Across the street was a massive pool hall that had a brief stint as a nightclub named Allure but the neighborhood complained about sound violations and it was quickly shut down. Prior to that, it was a community center of sorts, which explains how it acquired its stage. «I checked it out and it had this beautiful stage and balcony.

I was thinking, what on earth are they doing with this place?» Aside from a (literally) smoking sound system, the party was a success and Mark knew he had to have the space for his own — but the timing just wasn’t right. He kept the night going at Revival for two and a half more years before making the jump across the pond, er, street.



The new venue was dubbed the Mod Club Theatre, to avoid further confusion, but continued to run his Mod Club Saturday nights at both clubs—directly across the street from each other—until Revival decided to take back their primary night. «I wanted to make a place that was glorious—where you could feel comfy, cozy and not have chewing gum stuck to the seat of your trousers. A place that had lights like a real concert.»




It took some time to convince promoters and agents that the Mod Club was not a threat, but an ally to house their bookings. One of early shows brought in by 102.1 The Edge‘s, ‘The Next Big Thing’ concert series with Muse was a historic event for the establishment which cemented years of industry stardom for the venue. Muse still holds their after-parties at the club whenever they are in town, regardless of the show venue. They even flew in one Halloween from Chicago, just to party.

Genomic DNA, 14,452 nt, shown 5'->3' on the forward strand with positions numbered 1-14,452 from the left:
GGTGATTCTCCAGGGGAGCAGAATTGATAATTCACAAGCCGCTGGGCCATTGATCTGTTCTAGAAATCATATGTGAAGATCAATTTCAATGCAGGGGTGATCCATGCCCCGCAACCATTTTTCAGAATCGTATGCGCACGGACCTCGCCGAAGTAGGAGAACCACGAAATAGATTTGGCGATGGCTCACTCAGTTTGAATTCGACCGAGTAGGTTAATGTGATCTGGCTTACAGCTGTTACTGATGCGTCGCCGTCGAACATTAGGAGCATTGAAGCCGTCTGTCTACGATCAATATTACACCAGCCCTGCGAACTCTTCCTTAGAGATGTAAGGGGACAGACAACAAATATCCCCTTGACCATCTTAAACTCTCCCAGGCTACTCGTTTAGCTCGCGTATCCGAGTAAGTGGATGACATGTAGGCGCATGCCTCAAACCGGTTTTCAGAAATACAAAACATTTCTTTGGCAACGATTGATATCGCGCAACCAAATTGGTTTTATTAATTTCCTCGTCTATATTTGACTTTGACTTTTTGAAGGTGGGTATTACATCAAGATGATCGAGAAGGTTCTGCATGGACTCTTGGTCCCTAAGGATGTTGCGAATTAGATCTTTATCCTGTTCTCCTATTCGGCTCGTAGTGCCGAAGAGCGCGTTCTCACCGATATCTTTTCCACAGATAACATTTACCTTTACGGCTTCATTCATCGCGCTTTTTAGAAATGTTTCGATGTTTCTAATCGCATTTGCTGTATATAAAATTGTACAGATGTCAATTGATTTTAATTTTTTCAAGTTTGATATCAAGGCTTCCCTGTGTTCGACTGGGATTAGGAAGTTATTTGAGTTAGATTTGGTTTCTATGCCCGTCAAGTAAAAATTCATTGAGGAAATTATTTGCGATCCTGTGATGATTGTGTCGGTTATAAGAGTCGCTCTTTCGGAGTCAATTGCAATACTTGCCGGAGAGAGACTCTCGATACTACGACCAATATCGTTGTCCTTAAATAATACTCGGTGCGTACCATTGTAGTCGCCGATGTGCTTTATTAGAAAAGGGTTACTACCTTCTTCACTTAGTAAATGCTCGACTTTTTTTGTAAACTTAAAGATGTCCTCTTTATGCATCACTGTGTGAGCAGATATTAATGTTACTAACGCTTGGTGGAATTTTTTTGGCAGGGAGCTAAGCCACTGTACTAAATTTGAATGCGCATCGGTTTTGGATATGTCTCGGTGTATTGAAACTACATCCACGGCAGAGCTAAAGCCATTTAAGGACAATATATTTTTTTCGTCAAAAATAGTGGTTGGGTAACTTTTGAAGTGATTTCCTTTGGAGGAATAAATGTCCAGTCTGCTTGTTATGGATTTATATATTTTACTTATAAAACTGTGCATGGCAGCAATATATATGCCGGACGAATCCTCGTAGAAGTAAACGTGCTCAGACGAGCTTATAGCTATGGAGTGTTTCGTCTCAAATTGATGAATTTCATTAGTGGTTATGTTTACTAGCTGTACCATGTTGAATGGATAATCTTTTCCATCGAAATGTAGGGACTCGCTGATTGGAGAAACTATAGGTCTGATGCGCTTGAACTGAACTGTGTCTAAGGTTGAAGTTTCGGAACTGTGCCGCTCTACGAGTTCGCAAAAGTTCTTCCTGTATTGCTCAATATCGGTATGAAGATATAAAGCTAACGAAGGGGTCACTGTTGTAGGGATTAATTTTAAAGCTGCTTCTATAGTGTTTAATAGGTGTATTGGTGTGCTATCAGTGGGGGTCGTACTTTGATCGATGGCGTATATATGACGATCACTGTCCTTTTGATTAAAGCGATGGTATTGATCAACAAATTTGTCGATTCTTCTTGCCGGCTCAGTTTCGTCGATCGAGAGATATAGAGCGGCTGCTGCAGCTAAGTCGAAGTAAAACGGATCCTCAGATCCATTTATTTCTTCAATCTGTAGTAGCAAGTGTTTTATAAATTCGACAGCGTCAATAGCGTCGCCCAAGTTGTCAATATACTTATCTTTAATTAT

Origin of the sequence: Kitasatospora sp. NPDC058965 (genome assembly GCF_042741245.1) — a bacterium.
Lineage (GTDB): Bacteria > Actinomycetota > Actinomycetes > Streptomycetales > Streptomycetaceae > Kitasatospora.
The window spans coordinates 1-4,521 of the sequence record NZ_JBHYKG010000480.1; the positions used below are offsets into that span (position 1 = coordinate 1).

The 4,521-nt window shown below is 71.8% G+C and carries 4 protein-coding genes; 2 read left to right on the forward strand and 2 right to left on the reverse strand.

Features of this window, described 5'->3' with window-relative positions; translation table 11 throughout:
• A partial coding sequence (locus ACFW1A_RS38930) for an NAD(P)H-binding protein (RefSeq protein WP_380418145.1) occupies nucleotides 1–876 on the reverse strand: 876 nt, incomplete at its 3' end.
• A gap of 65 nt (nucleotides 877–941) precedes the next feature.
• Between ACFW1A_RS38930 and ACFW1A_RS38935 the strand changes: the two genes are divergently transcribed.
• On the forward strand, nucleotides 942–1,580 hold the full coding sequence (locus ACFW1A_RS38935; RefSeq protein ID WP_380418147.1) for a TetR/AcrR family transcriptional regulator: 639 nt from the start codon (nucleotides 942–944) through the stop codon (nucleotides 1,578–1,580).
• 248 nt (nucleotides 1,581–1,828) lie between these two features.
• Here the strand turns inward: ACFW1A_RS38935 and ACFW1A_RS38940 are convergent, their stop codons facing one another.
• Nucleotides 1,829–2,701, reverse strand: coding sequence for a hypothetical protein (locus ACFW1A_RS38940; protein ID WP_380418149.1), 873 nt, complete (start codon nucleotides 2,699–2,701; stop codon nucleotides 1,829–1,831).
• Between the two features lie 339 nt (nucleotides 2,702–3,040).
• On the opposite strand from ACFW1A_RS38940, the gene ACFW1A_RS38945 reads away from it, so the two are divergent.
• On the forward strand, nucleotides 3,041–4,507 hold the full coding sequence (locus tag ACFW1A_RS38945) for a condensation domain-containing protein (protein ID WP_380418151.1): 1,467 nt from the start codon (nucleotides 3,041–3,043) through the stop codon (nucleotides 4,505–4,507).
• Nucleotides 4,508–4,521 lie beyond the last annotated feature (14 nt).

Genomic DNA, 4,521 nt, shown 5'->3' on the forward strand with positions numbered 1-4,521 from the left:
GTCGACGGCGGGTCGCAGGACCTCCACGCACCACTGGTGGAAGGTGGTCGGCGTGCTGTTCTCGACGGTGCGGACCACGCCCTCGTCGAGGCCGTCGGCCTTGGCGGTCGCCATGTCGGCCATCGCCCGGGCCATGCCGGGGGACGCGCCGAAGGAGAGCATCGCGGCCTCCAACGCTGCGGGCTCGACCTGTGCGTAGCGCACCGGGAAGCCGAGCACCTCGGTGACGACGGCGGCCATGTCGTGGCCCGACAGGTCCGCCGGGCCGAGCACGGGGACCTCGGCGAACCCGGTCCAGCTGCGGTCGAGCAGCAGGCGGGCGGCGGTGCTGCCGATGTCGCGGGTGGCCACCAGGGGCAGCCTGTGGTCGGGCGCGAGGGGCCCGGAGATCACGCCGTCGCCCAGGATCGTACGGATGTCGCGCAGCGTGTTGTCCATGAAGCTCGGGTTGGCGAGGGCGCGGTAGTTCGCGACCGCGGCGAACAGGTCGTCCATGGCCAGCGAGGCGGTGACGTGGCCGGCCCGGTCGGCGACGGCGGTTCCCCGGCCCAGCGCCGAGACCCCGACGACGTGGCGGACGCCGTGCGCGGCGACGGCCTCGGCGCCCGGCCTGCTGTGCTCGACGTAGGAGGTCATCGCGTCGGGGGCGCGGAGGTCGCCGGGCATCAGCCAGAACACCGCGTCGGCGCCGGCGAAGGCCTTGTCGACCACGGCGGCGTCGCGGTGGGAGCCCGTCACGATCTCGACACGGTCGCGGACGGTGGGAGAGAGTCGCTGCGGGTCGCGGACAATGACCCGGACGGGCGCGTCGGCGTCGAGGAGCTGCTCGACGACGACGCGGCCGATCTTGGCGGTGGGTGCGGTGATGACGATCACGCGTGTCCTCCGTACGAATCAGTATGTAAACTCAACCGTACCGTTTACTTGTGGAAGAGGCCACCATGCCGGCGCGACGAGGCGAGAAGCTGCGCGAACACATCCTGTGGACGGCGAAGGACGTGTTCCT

Holmes booked Keane (pre-platinum album status) and paid out of pocket to fly them over for the show. In short, The Mod Club Theatre became something of a Toronto institution, much like New York’s CBGB or The Marquis.



Thursday nights at the Mod Club went live to air with «Mod Club Thursdays,» and Holmes claims to have started the global indie-dance-rock trend with his nights. He was justifiably irked when new music programmers stepped in and yanked his night, citing various reasons, such as demographic rescheduling.



The Mod Club Theatre is tickled pink by Londoner Sir Richard Branson’s Virgin Mobile sponsorship, making it a great match for their party lifestyle advertising. The age of the Virgin Mobile Mod Club Theatre begins here. The club remains a cross-generational venue that appeals to a wide demographic.



The Mod Club celebrated its 10th anniversary with a renovated upper ‘Loft’ space and reinforced soundproofing. Holmes also declares war on pop music. «Our mission is to stop the sickly sweet tooth rotting music. Music is in desperate need of a kick in the ass—it’s an embarrassment. I look at our fans as the reserve. We need to rally together and show this city that we aren’t going to listen to just those five pop stars and what ever comes out of their recording companies. The Mod Club has always been revolution headquarters and will remain revolution headquarters for many years to come.»


By BlogTO